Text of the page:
From produce to faux ostrich leather wallets and plastic dinnerware with the image of the Blessed Mother, consider El Paisano Food Mart (3140 Cerrillos Road) the definition of a one-stop-shop.

What passerbys heading to the neighboring Jo-Ann Fabrics or Big Lots might not know is that inside the mini-market, a lunch counter ripe with some of the tastiest food in town (at some of the best prices) awaits. Bustling during peak hours, the counter serves up everything from tacos (all the standards, plus barbacoa, tripitas and more at $1.75 a pop); a hefty burrito selection ($3.99 each); and no less than eight types of gorditas including carne asada, tongue—and about the only meatless option on the menu, bean and cheese—for $2.99 and under.

On the weekends, El Paisano also dishes out both "rico" menudo and slow roasted lamb shoulder, barbacoa.

"We make four pork dishes a day, three beef and two chicken," Mercedes Ruiz, who's in charge of putting together the daily menu explains. "Also, we have about five vegetarian ones, including beef stew." I try to correct her, but she quickly brushes it off. "Well, it has vegetables."

Ruiz says enchiladas and tamales are some of the counter's biggest sellers, and among gringos, chicken fajitas reign supreme. "They ask for them topped with guacamole and cream to try to kill off the spiciness," she says.

Also popular are their housemade chicharrones (deep-fried pork cracklings).

"We have pork rinds whichever way you like them," Ruiz says with Bubba Gump accuracy. "Big, small, even pickled."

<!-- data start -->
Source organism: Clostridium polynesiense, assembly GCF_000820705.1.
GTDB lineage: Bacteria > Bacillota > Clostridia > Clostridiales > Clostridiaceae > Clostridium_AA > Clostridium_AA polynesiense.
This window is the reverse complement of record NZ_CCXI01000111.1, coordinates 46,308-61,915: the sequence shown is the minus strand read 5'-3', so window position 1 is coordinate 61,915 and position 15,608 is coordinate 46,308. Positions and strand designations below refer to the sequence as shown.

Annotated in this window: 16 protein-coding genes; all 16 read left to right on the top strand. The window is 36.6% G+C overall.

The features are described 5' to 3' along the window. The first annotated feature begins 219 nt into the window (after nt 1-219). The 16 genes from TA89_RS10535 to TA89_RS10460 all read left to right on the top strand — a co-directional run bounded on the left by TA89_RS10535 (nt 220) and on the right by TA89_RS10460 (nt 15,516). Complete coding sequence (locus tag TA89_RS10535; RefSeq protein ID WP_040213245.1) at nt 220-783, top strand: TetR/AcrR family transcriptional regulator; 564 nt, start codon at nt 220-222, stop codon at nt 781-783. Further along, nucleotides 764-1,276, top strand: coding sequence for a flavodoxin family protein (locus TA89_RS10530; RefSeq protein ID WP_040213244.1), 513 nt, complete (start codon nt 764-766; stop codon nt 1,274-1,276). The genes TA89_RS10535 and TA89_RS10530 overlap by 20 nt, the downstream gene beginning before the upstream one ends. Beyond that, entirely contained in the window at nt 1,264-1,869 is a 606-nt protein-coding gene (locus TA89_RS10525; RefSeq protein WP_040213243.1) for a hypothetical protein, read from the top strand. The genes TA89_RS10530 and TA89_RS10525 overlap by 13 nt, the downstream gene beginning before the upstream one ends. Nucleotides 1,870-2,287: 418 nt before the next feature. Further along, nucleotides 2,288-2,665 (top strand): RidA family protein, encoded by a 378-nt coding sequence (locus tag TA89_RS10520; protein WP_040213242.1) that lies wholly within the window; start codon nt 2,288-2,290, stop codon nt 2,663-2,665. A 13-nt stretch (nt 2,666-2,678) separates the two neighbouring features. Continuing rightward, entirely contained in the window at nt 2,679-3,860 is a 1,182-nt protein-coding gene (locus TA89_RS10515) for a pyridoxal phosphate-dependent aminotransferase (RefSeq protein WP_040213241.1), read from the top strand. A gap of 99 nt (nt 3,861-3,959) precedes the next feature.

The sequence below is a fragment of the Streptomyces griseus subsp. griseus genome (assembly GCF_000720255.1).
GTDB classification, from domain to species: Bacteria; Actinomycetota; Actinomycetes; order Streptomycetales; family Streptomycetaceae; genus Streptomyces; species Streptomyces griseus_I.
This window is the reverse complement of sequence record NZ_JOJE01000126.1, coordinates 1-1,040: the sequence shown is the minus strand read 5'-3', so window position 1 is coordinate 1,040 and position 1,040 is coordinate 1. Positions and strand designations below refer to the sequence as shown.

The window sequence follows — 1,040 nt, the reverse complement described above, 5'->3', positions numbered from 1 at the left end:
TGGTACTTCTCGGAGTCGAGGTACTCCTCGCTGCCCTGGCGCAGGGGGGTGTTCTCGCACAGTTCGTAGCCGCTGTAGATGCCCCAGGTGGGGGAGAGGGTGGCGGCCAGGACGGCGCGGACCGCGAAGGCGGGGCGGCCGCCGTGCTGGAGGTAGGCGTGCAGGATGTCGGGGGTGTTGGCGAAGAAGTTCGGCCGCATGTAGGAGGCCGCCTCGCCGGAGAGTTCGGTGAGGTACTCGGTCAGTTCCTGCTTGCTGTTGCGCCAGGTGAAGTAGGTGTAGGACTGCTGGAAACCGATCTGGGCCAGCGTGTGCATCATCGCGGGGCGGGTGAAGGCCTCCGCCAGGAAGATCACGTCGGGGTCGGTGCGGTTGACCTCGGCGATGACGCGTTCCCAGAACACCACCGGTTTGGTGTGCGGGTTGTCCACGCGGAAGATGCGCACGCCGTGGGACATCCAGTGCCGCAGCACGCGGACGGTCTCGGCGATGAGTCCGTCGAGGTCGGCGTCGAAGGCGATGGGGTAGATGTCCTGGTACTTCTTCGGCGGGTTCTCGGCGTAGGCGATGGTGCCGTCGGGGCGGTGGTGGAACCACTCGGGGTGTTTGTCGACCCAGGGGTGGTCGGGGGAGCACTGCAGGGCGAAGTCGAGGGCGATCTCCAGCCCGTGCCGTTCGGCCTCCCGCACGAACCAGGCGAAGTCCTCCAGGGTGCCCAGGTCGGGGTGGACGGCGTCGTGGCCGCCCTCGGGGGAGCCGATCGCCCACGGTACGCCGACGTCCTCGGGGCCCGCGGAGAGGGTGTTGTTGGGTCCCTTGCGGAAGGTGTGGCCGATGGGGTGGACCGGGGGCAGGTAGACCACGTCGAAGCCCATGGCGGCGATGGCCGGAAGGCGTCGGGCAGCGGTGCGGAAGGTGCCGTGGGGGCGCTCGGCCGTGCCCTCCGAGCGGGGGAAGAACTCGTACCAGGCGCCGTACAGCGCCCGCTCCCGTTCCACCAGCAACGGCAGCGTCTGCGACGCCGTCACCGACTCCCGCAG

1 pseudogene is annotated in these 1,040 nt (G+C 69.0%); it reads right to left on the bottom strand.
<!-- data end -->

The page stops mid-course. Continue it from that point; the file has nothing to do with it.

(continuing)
Based on her recommendation, I opt for one of the dozen or so guisados (plates du jour), carne con nopales—a hearty, stewed beef and cactus meal accompanied by a side of rice and beans and homemade tortillas for $6.99.

"Wait!" Mercedes frantically screams and dashes over as she sees me take my camera out before taking the first bite. "It's all about presentation," she says, wiping of the rim of my [sadly, non-deity-emblazoned] plate.

The sautéed beef cubes are spiced just right. A decent amount of broth engulfs the meat, just the right amount for dipping the fluffy flour tortillas. The fleshy, grill-marked prickly pear strips are the perfect complement. An ancient food staple dating back to the Aztecs, nopales are still used widely as garnishes, in salads, or as the main dish. Lauded as a natural remedy for everything from diabetes to hemorrhoids, though regular cactus consumption hasn’t really caught on stateside, in Mexico the yearly average is 6.4 kilos (14 pounds) per person.

Here, they’re downright heavenly.

For good measure, I throw in a chicharrón en salsa verde (green salsa-smothered pork rind) burrito. It tastes just like it should and the gumminess of the smothered pork rind mixed with that of the tortilla makes for a unique culinary experience.

“It tastes like…fat,” says ace reporter and official SFR food taster Joey Peters.

Meche, as Ruiz is known by her coworkers, brings out a sampler of chile relleno for good measure, adding to my Augustus Gloop-worthy feeding frenzy.

Out of the corner of my good eye I spot a rack filled with an insane selection of pan dulce—Mexican sweet bread. I resist as best I can but a concha gives me the come hither.

Nopales don’t fail me now.

El Paisano Food Mart
3140 Cerrillos Road, 424-9105
Open daily, 7 am-6 pm